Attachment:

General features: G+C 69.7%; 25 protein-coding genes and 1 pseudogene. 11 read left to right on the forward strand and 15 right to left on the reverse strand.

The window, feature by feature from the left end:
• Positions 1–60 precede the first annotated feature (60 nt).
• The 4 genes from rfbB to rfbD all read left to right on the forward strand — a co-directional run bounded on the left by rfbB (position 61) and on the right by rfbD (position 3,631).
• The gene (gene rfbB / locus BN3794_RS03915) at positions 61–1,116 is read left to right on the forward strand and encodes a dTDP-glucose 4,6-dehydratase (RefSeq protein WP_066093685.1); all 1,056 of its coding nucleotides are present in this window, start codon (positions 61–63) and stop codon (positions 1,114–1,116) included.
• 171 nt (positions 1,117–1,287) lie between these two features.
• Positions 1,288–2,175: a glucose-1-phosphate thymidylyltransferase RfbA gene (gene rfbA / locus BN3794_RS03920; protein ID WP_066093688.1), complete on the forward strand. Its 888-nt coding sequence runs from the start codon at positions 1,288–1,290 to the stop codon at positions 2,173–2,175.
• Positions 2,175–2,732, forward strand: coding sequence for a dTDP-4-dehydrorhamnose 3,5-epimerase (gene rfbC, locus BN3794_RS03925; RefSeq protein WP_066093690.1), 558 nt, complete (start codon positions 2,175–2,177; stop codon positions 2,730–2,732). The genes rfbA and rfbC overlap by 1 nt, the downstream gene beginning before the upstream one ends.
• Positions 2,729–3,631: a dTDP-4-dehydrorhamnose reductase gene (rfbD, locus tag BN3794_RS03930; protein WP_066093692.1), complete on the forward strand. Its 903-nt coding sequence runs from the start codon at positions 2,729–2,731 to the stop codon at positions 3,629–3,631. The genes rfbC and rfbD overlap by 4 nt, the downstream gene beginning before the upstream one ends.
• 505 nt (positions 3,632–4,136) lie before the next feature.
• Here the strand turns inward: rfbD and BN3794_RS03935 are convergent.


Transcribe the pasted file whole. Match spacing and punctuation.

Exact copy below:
General features: G+C 69.7%; 25 protein-coding genes and 1 pseudogene. 11 read left to right on the forward strand and 15 right to left on the reverse strand.

The window, feature by feature from the left end:
• Positions 1–60 precede the first annotated feature (60 nt).
• The 4 genes from rfbB to rfbD all read left to right on the forward strand — a co-directional run bounded on the left by rfbB (position 61) and on the right by rfbD (position 3,631).
• The gene (gene rfbB / locus BN3794_RS03915) at positions 61–1,116 is read left to right on the forward strand and encodes a dTDP-glucose 4,6-dehydratase (RefSeq protein WP_066093685.1); all 1,056 of its coding nucleotides are present in this window, start codon (positions 61–63) and stop codon (positions 1,114–1,116) included.
• 171 nt (positions 1,117–1,287) lie between these two features.
• Positions 1,288–2,175: a glucose-1-phosphate thymidylyltransferase RfbA gene (gene rfbA / locus BN3794_RS03920; protein ID WP_066093688.1), complete on the forward strand. Its 888-nt coding sequence runs from the start codon at positions 1,288–1,290 to the stop codon at positions 2,173–2,175.
• Positions 2,175–2,732, forward strand: coding sequence for a dTDP-4-dehydrorhamnose 3,5-epimerase (gene rfbC, locus BN3794_RS03925; RefSeq protein WP_066093690.1), 558 nt, complete (start codon positions 2,175–2,177; stop codon positions 2,730–2,732). The genes rfbA and rfbC overlap by 1 nt, the downstream gene beginning before the upstream one ends.
• Positions 2,729–3,631: a dTDP-4-dehydrorhamnose reductase gene (rfbD, locus tag BN3794_RS03930; protein WP_066093692.1), complete on the forward strand. Its 903-nt coding sequence runs from the start codon at positions 2,729–2,731 to the stop codon at positions 3,629–3,631. The genes rfbC and rfbD overlap by 4 nt, the downstream gene beginning before the upstream one ends.
• 505 nt (positions 3,632–4,136) lie before the next feature.
• Here the strand turns inward: rfbD and BN3794_RS03935 are convergent.